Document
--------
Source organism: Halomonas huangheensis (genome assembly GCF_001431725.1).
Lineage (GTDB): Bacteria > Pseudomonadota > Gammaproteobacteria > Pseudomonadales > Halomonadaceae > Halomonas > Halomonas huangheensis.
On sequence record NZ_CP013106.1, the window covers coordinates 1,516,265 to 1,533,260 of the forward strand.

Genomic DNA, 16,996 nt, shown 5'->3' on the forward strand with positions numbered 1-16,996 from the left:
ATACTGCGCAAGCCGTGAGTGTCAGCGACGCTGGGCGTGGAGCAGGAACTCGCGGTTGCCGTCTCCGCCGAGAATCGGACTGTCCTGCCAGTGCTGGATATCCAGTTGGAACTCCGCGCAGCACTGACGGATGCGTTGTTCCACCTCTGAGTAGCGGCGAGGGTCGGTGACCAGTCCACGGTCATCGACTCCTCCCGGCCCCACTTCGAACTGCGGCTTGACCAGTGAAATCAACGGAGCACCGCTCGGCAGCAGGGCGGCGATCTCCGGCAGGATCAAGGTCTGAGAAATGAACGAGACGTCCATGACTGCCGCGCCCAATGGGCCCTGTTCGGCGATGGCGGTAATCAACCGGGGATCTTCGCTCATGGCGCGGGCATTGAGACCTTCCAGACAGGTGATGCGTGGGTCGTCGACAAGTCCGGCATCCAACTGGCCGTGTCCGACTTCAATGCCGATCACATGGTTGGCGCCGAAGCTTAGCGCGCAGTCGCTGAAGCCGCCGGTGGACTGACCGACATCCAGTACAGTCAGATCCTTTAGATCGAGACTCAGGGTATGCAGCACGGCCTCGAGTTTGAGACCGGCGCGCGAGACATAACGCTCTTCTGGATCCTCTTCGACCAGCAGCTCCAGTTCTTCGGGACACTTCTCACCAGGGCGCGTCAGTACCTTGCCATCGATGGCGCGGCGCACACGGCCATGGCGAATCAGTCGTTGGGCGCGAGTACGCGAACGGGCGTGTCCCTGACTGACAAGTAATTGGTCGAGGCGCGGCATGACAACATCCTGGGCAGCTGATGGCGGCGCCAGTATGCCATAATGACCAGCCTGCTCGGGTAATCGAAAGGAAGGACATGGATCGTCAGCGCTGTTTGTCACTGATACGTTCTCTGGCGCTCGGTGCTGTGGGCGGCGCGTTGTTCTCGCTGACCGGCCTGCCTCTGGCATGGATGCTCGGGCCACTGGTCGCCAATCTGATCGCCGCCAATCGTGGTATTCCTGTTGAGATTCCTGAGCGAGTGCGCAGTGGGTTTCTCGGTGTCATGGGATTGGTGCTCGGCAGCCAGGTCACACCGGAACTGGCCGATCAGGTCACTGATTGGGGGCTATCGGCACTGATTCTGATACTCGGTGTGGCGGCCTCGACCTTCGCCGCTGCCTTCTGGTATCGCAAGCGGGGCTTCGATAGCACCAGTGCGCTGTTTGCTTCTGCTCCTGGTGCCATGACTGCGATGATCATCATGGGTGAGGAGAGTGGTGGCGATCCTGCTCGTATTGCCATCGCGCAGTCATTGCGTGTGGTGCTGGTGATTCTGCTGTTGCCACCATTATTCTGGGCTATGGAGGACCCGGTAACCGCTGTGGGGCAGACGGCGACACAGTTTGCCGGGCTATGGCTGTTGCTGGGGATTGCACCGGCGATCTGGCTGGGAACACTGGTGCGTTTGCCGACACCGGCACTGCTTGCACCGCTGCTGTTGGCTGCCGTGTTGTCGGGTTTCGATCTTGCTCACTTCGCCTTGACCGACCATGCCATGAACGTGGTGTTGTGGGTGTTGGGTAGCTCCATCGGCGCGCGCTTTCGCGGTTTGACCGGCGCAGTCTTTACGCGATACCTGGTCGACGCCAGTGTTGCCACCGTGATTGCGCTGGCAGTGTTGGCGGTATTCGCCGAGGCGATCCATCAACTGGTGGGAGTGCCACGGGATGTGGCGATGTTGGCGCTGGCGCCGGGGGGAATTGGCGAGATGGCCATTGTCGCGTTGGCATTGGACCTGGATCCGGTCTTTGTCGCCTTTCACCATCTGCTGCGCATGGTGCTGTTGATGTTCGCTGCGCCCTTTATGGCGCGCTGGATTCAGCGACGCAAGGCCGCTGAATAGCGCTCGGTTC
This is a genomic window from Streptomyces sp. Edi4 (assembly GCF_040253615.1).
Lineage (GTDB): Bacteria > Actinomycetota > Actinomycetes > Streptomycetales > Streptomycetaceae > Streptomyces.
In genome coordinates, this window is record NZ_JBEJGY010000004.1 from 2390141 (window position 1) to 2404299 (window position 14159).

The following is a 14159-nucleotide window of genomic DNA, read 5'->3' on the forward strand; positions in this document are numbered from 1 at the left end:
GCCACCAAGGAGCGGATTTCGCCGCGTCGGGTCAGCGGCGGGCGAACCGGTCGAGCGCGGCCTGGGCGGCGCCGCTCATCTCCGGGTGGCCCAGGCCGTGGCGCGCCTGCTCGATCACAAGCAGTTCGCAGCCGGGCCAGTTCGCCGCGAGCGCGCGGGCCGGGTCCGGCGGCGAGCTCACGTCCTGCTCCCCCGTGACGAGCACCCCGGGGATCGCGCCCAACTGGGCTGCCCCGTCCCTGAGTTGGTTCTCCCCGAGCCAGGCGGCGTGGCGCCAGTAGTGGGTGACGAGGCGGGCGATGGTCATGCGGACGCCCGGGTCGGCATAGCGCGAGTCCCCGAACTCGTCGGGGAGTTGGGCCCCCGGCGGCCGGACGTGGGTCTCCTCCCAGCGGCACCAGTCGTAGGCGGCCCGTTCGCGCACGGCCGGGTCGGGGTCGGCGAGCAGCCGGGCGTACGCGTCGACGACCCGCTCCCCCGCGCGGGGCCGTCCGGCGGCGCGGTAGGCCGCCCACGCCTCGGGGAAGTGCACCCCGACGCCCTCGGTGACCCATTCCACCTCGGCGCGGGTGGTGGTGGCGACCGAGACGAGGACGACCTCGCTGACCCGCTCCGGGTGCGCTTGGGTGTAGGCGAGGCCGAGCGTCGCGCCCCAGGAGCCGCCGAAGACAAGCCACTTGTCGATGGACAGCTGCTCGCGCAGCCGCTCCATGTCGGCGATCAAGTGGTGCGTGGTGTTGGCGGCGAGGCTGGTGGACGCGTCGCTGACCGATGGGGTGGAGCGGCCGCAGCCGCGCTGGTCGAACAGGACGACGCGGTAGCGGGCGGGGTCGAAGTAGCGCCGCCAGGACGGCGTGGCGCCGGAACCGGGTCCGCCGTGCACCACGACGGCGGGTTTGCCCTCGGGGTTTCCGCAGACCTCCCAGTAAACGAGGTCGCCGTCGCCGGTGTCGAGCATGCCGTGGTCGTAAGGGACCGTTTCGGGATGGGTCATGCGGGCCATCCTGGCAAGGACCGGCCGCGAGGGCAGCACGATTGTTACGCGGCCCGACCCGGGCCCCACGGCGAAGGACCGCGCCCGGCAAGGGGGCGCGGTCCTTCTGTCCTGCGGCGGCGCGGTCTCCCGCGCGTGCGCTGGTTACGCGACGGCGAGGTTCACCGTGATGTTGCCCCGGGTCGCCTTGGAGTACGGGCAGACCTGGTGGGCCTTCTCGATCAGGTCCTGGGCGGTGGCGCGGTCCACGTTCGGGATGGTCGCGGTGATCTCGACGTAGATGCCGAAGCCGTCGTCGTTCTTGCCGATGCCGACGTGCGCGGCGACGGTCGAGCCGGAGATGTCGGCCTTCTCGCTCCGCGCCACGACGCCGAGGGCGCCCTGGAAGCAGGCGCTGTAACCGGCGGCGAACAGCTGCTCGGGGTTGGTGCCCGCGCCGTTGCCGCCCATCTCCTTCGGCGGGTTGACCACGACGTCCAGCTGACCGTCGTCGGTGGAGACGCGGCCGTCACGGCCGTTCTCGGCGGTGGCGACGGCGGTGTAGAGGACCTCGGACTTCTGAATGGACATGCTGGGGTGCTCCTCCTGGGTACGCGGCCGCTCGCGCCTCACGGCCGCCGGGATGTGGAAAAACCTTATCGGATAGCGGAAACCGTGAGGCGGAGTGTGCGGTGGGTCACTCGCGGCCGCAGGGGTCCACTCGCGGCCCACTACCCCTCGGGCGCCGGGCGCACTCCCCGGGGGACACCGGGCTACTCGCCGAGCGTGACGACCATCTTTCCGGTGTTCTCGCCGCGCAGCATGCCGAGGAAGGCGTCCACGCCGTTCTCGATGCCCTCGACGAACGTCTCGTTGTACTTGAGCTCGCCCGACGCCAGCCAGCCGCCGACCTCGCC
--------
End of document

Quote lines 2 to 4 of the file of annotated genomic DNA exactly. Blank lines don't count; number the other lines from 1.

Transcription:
Lineage (GTDB): Bacteria > Pseudomonadota > Gammaproteobacteria > Pseudomonadales > Halomonadaceae > Halomonas > Halomonas huangheensis.
On sequence record NZ_CP013106.1, the window covers coordinates 1,516,265 to 1,533,260 of the forward strand.

Genomic DNA, 16,996 nt, shown 5'->3' on the forward strand with positions numbered 1-16,996 from the left: